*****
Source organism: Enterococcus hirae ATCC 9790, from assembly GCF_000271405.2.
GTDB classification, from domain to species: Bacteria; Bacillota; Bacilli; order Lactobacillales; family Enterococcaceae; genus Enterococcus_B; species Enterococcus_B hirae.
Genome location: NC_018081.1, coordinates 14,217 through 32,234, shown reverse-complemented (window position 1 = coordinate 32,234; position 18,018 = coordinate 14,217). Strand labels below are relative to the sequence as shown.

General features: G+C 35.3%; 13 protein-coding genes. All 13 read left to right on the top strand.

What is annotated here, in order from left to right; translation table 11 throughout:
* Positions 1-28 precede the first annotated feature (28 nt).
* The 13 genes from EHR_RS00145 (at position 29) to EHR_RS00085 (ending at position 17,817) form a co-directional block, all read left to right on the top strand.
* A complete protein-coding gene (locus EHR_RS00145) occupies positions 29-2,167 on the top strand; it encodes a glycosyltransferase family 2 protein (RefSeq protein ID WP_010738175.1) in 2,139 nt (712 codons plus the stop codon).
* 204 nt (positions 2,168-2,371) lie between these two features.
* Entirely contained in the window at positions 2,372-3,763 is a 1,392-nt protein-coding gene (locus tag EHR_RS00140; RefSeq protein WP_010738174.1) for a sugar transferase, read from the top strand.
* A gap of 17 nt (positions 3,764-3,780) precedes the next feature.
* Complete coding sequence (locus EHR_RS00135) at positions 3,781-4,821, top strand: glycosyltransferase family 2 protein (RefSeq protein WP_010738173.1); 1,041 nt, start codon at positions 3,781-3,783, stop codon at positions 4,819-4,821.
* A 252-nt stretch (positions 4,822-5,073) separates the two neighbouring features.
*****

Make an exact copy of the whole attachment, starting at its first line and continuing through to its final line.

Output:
Source organism: Enterococcus hirae ATCC 9790, from assembly GCF_000271405.2.
GTDB classification, from domain to species: Bacteria; Bacillota; Bacilli; order Lactobacillales; family Enterococcaceae; genus Enterococcus_B; species Enterococcus_B hirae.
Genome location: NC_018081.1, coordinates 14,217 through 32,234, shown reverse-complemented (window position 1 = coordinate 32,234; position 18,018 = coordinate 14,217). Strand labels below are relative to the sequence as shown.

General features: G+C 35.3%; 13 protein-coding genes. All 13 read left to right on the top strand.

What is annotated here, in order from left to right; translation table 11 throughout:
* Positions 1-28 precede the first annotated feature (28 nt).
* The 13 genes from EHR_RS00145 (at position 29) to EHR_RS00085 (ending at position 17,817) form a co-directional block, all read left to right on the top strand.
* A complete protein-coding gene (locus EHR_RS00145) occupies positions 29-2,167 on the top strand; it encodes a glycosyltransferase family 2 protein (RefSeq protein ID WP_010738175.1) in 2,139 nt (712 codons plus the stop codon).
* 204 nt (positions 2,168-2,371) lie between these two features.
* Entirely contained in the window at positions 2,372-3,763 is a 1,392-nt protein-coding gene (locus tag EHR_RS00140; RefSeq protein WP_010738174.1) for a sugar transferase, read from the top strand.
* A gap of 17 nt (positions 3,764-3,780) precedes the next feature.
* Complete coding sequence (locus EHR_RS00135) at positions 3,781-4,821, top strand: glycosyltransferase family 2 protein (RefSeq protein WP_010738173.1); 1,041 nt, start codon at positions 3,781-3,783, stop codon at positions 4,819-4,821.
* A 252-nt stretch (positions 4,822-5,073) separates the two neighbouring features.